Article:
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Just after the Winter Games in Sochi come to a close, there’s another Olympics headed to downtown San Antonio. Instead of thick blankets of snow, competitors will be barefoot and standing on sticky mats.
USA Yoga’s 11th annual national competition takes place March 14-16, 2014 at the Aztec Theatre. More than 150 yogi champions from across the country will travel to downtown San Antonio to showcase their backbends, twists, forward folds and arm balances.
Representing 36 states, the participants, who advance from one of 21 U.S. regional competitions compete for the title of adult male, adult female, senior and youth national champion.
For the past ten years, USA Yoga has honored some of the most disciplined, skilled and dedicated yoga practitioners in the United States. Now, the championships are center stage in San Antonio, with admission priced at just $10-$20. While it’s the first time for such an event to take place in San Antonio, yoga competitions are not new.
Yoga Asana (posture) competitions originated in India hundreds of years ago, and are still being conducted there today. The founder of USA Yoga began competing in her native India when she was a young child. She was a five-time winner of the All-India Yoga Championship from 1979 to 1983.
“Watching our asana competitors is like watching a ballet…or a gold medal winning gymnast,” said USA Yoga Founder Rajashree Choudhury.
The 11th National USA Yoga Asana Championship puts a select group of yogis, of all ages, in the spotlight for others to view the beauty of their practices.
“Currently, more than 20 million people in the U.S. practice some form of hatha yoga, and the national competitions allow us to share some of the most beautiful poses with the world,” adds Choudhury.
It’s breathtaking what a well trained body — and mind — can do, regardless of the age, sex or body type or even health or physical limitations. The National USA Yoga Asana Championship is proof of that.
After a number of childhood injuries and hours on her feet as a hair stylist, Gianna Purcell was left with achy joints and horrible lower back pain. Under a client’s recommendation, Gianna tried yoga. The results were obvious and almost immediate. Her back pain disappeared completely after her first month, and within the year she was off anti-depressants and ADHD medication. Now, Purcell is the 2012 Texas Regional Asana Champion and the current female top contender in the National USA Yoga Asana Championship.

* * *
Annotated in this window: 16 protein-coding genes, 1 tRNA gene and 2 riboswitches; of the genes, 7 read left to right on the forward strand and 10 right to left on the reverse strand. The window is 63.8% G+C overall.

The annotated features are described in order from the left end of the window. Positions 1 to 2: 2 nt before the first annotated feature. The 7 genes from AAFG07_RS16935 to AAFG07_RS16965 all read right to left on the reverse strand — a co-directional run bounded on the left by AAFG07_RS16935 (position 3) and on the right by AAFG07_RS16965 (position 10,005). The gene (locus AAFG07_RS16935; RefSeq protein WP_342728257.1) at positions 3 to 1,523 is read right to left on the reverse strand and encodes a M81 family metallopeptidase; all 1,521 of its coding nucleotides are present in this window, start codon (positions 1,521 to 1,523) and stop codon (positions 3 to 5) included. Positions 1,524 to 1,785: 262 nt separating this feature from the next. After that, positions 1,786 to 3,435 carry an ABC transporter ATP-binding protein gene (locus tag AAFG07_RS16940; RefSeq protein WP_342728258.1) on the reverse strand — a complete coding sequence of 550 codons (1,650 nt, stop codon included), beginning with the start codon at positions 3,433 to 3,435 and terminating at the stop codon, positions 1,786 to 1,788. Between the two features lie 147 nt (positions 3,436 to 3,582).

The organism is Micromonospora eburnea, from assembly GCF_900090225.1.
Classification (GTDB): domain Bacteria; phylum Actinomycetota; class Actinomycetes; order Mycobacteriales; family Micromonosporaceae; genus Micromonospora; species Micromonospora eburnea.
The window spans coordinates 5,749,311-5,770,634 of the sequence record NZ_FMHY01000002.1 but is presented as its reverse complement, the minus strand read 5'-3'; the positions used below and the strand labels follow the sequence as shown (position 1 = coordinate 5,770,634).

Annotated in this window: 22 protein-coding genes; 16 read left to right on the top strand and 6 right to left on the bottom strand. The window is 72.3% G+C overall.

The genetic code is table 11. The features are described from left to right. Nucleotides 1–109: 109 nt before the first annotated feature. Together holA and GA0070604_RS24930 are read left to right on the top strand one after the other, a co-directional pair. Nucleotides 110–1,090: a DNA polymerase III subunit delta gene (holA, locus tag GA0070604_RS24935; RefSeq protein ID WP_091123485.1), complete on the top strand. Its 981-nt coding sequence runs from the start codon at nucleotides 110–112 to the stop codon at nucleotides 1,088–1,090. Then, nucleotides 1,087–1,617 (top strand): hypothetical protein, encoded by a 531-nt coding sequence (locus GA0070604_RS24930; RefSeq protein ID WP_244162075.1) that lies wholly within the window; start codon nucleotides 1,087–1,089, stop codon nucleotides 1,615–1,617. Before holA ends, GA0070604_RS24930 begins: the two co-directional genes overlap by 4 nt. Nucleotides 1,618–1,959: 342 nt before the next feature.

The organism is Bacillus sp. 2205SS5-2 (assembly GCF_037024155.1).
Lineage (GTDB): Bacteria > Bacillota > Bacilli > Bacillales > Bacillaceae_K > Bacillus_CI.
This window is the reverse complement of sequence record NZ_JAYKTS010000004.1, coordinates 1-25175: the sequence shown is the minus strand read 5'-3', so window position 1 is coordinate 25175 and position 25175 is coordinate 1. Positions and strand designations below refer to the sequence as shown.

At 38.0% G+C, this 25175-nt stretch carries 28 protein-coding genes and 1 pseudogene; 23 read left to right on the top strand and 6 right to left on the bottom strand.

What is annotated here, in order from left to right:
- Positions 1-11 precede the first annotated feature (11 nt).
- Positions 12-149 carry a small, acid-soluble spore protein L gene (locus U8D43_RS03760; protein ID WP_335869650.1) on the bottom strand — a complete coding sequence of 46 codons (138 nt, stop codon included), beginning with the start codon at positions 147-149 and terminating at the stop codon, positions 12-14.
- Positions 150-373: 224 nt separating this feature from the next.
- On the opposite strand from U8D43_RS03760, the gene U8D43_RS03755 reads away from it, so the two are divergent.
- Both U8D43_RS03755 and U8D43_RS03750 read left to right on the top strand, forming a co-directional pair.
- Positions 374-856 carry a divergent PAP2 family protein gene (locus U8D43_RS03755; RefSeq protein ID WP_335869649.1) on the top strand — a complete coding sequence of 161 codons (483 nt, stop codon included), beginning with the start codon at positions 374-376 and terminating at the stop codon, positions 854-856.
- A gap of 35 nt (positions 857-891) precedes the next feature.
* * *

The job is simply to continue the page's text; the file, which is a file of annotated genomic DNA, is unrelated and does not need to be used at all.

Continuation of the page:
San Antonians will have a rare opportunity to watch Gianna’s graceful moves along with the strongest and most flexible yogis who are dedicated to their practice.
With dedication and a positive attitude, even the most difficult of poses can be mastered, or at least seem a little less threatening or far fetched.
Ultimately, yoga is a path to enlightenment, better health or emotional well being. Regardless of the whether one can put their foot behind their head or not.
“Along with the stunning asana practices are heart warming stories that chronicle the transformation many experience as dedicated yoga practitioners,” adds Choudhury.
Last year’s male winner was a perfect example of how yoga can be life changing.
Growing up in Dallas and Hawaii, fitness and meditation was the last thing on Jared McCaan’s mind. He was a party boy and indulged in far too many illegal drugs. He got a degree from UT and moved to New York City. At the age of 26 he tried yoga and turned his life around. Now, just seven years later, he’s a two-time national champion and international champion. He doesn’t believe in one-size-fits-all yoga, but believes in listening to your inner self and spirit. Of course he’s given up the drugs and the alcohol, as his body and mind have different cravings now. Mainly his asanas, meditation and healthy food.
“Yoga is a tool to assist in our human evolution,” says Jared McCann who took the international championship title in London just a few years after he began his yoga journey. “Through yoga I have strengthened my mind body connection to create a peaceful and joyous life.”
Other competitors have similar stories. One was wheelchair bound. Another a drug addict. The “warrior” poses that they master go far beyond the physical.
Shane Thornton thought he’d never live to be past 30. A former wrestler, he lived one day at a time, drinking heavily, and fighting off the mat. Until he was encouraged to step into a yoga studio. He stopped drinking, and turned his life around. Today, he teaches Bikram yoga in San Antonio.
“The moment I met Shane I could see how much he loved the yoga,” says Lisa Ingle-Stevens, owner of The Union, who ultimately recruited him to work at her three Alamo City studios. “I judged him at the Arizona yoga championships and was impressed with his stillness, focus and strength on that stage. For being relatively new to the practice he got up on that stage and you could see how much that moment and the practice meant to him and that it had changed his life. We love having him as part of our family and he is our champion.”
“Little by little, I watched myself transform into a completely new person,” says Thornton. “I can’t stop coming back. Now, I can do things with my body that I never even imagined in my past life.”
Representative of the unification of several different yoga communities, USA Yoga is a non-profit organization formed for the purpose of developing and promoting Yoga Asana as a sport. USA Yoga encourages a strong bond between practitioners of its varying disciplines. USA Yoga hopes to become the national governing body for the sport of Yoga Asana with the goal of joining with similar organizations in other countries, joining The International Yoga Sports Federation (IYSF) and to qualify as an Olympic sport.
*Featured/slideshow images from the 2013